What are “People-Centred Learning Cycles”?
“People-centred Learning Cycles” (PLCs) are the key innovative contribution of the PEOPLE project. They present a novel pedagogical approach bringing together students, university educators, business professionals, and users of products and services to foster balanced exchange of knowledge, skills, and experience. Applying different people-centred development approaches, local development teams of students, academic mentors, business professionals/mentors, and users will be cooperating in the development and testing of new industry solutions tailored to the needs of communities in the area of sustainable living. Interdisciplinary teams of students will be working on real-life business challenges to develop or improve the industry partners’ products and services.
What will we do in the PEOPLE project?
The project will implement and evaluate two 6-months learning cycles, the first cycle starting in Month 11 (September 2017) and the second in Month 23 (September 2018).
In each PLC, we will implement four Case Studies, each being a node of the project’s knowledge alliance and a partnership between the higher education/research institution and the industry partner. The four industry partners will also take over the role of Case Study Leaders, thus ensuring a business push towards realization of common goals (click on individual case studies for a more detailed description):
- Czech Case (Leader: VUPS)
- Dutch Case (Leader: Alliander)
- Slovenian Case (Leader: Metronik)
- UK Case (Leader: Kemuri)
How will we do it?
In each country, we will identify and recruit 4 students at Masters (level 4) programmes (or higher) with diverse disciplinary backgrounds within sociology, psychology, anthropology, or related disciplines. Prior to the launch of PLCs, training in entrepreneurship will be provided to university staff, while training for business professionals will introduce research and development methods, case studies, and the potential of people-centred development approaches. Students will then engage in research with the local partner company, applying the identified people-centred development approaches and tools developed by the PEOPLE project. The students’ work will be jointly monitored by Academic and Industry Mentor (PEOPLE partners), who will provide guidance and feedback. At the end of each PLC, a Co-Creation Camp will be organised, bringing together students, academic and industry mentors from 4 participating countries to share and discuss the results and to present the methods and project results to an international external public from academic, research and business environment. The PEOPLE approach and methodology in different Case Studies will be thoroughly evaluated during and at the end of PLCs, finally combining and generalising the outcomes to guide the further refinement of PEOPLE results as well as to create lessons learned and best practices on implementing people-centred learning cycles.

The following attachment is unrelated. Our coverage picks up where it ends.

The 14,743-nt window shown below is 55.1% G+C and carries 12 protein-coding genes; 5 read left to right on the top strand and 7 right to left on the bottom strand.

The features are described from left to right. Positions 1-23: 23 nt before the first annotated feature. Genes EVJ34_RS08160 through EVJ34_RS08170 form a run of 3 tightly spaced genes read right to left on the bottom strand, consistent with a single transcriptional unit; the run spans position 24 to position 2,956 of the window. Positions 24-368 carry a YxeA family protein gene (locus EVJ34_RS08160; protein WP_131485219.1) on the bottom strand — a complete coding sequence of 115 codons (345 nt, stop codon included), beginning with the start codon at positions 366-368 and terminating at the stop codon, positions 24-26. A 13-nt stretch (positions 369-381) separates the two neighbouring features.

What are the expected impacts of PLCs?
In terms of impact the case studies will:
- coach students in adopting an applied perspective on theory and methods, by incorporating business requirements in research design;
- enable students to carry out practical observations by working alongside company employees and gain qualitative insight in their daily work and business processes;
- enable students to do participant observations and field-experiments in customer contexts (e.g. household, SMEs, larger industries etc.);
- offer opportunity to contribute and expand customer-led tools that are already used and /or introduce new tools or methods;
- bring practical and interdisciplinary experiences in the way theory and methods from social sciences can be applied in customer-led innovation.Overall, each specific People-centred learning cycle (PCL) will have an impact on 3 different segments:
- Impact on Business (criteria: “Viable”): the results produced will be economically sustainable over time.
- Impact on Technology (criteria: “Feasible”): the solution developed will be achievable through existing technology, best demonstrated through a working prototype.
- Impact on People (criteria: “Desirable”): the solution will solve a key identified industry problem and will create a value for a group of stakeholders/customers/users.
Case of Slovenia (IRI UL/SAZU and Metronik)
Metronik is the leading system integrator for industrial and building automation in Slovenia. People-centred approaches will be used to develop a new generation of energy management system, which is able to influence the user behaviour. More
Case of UK (Durham and Kemuri)
The goal of the case study for implementing a People-centred development approach is to understand why householders or managers of SMEs might purchase equipment that enables their electricity supplier to control some appliances through direct control via the Internet. More
Case of The Netherlands (VUA and Alliander)
Alliander is a monopolist Distribution System Operator, which offers its customers a pre-defined and politically prescribed recipe, in terms of connection capacities for gas and electricity, based on nationally unified categories and socialised tariffs. More
Case of Czech Republic (CUNI and VUPS)
VUPS is accredited Certification Body providing services to all in the building industry and in the production of constructions products. More